I had an early response to Megan McArdle this morning--without doing a lot of work to reconstruct: she wrote that soaking billionaires as Sen. Warren now proposes as part of her financing of Medicare for All would contribute a "trivial" amount; I responded her definition of "trivial" must be different than mine.  Apparently (because I still don't understand Twitter fully) that became part of a bigger discussion.  Coming back to the exchange this afternoon, the points seem to be that billionaires may have between $2 and $3 trillion in wealth, and taxing them as Warren proposes would produce around 4 percent of the total cost. 

Meanwhile Kevin Drum has done a preliminary analysis of the proposal here.  It's a convenient summary but very preliminary.  Anyhow, over 10 years he shows total costs as $52 trillion, the contribution of a 6 percent tax on billionaires as $1 trillion.  That means a contribution of 2 percent of total, which would, I agree, qualify as "trivial".  (IMO 4 percent is a tad above "trivial".)

I should make it clear I'm as ambivalent about soaking the rich as I am about many things.  I've seen the reservations of many on the right, particularly about the difficulties in collection (bureaucratic efficiency is always a big consideration with me.)  But disregarding those issues, here's how I think of it today:

  • I'm told I can withdraw 4 percent of my savings (TSP, IRA) each year and likely maintain my capital.  Anything over 4 percent is likely to cause to me to exhaust my savings.
  • Based on that, it seems reasonable to hit billionaires with a 4 percent yearly tax--their fortunes wouldn't diminish, on average, and any especially productive or lucky entrepreneurs could increase them.
  • Going over 4 percent is killing the goose--you can be decreasing inequality, which is good IMO, but you need to plan to get an alternative revenue source (or finding savings) for the long run.
My opinions are subject to change, particularly as Drum updates his analysis.

Thursday, October 31, 2019

Wednesday, October 30, 2019

Is the Navy Going Sailor-less?

Is a sailor a sailor if she doesn't sail the seas?
"The Navy in its 2020 budget request asked Congress for the first installment on a $4-billion acquisition of 10 large unmanned surface vessels and nine unmanned submarines. Boeing is developing the robotic submarines, using its 51-feet-long Orca submersible as a starting point."
From this article, via Lawyers, Guns & money.

Interesting that Boeing is involved--an example of how new technology can disrupt established patterns?

Tuesday, October 29, 2019

The Bad Old Days--My Dead Cousins

I was the youngest of 8 first cousins, 2 children in my family, my paternal uncle had 2 children, one maternal aunt had one child, the other had 3 

Those figures are what I was aware of.  But in fact there were 3 first cousins who died young, 2 as babies and 1 at age 7.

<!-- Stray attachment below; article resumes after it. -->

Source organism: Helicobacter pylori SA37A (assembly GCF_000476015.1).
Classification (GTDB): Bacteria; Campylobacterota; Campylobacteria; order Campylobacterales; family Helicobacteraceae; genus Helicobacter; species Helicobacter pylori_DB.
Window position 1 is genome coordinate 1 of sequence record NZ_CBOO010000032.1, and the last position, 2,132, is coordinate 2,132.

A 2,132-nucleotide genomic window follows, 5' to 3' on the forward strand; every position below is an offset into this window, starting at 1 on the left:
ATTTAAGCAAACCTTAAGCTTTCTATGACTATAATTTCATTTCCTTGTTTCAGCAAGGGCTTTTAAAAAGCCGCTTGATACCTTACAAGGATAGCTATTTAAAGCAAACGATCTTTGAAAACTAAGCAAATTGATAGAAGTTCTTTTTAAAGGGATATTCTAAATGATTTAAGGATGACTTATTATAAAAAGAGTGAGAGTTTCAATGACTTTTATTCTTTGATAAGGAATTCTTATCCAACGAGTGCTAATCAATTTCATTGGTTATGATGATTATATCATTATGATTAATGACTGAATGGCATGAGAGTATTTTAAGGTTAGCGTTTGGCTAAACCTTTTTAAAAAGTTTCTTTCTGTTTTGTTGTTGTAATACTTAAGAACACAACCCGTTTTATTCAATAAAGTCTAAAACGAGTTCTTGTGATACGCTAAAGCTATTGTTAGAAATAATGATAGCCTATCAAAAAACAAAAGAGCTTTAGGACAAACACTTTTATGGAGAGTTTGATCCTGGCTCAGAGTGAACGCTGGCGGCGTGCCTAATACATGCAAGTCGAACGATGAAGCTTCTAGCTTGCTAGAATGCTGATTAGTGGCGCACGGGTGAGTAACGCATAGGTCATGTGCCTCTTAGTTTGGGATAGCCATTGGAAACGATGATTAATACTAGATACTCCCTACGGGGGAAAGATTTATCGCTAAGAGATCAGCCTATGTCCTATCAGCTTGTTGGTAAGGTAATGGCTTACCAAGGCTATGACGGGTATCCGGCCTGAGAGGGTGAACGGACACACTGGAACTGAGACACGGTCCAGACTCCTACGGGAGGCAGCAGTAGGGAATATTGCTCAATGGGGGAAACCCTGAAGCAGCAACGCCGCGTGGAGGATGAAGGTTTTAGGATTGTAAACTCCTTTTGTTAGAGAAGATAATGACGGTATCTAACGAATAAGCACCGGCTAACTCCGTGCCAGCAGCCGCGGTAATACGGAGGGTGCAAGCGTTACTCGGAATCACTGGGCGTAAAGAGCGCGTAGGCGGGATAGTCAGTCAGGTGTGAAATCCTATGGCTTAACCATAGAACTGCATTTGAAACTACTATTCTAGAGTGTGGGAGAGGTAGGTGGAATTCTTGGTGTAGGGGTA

My point: if I rely only on my personal experience life in the US looked good and safe, but that's misleading because I don't see my whole cohort, just the survivors.

Monday, October 28, 2019

Second-Generation Migrants Do Well

NYTimes reports on a study comparing the economic status of second-generation immigrants--the children of immigrants--to the child of comparable native Americans. Almost without exception the second generation from whatever country does better than the natives.

The study suggests that the difference relates to where the sons lived--living in urban and growing areas was an advantage over living in rural and stagnant areas.  That makes some sense, although as I comment, there's a big range in the results; I'd suspect a range too great to be explained only by location.

What's not emphasized in the article is the fact that immigrants are able to advance, better than natives.

Sunday, October 27, 2019

The Unpopulated United States

When we go up to Rhinebeck, NY for the Sheep and Wool Festival, we usually take US15 to Harrisburg and either I-78 or I-81/84 to I-87.  Either way, but particularly the latter, leads through sparsely populated areas, but even the more populated areas don't seem particularly densely settled.  

According to this site some of the counties have less than 100 people per square mile.  Reminds me of James Carville's crack about Pennsylvania being Philadelphia and Pittsburgh with Alabama in between. 

You can guess that all those sparsely settled counties vote Republican, then and now. 

Saturday, October 26, 2019

The End of the Clerk-Typist?

OPM is proposing to end job classifications where there are fewer than 25 occupants across the Federal government.  One of the occupations is "clerk-typist"!!

Once clerk-typist was a very common job--when I joined ASCS there were 2 or 3 in the Directives Branch.  Typically people would move to a secretarial position or a more specific position after they'd acquired some experience in the office.  Clerk-typist was an entry position, basically requiring you to pass a typing test.  IIRC 40 words per minute with minimal errors.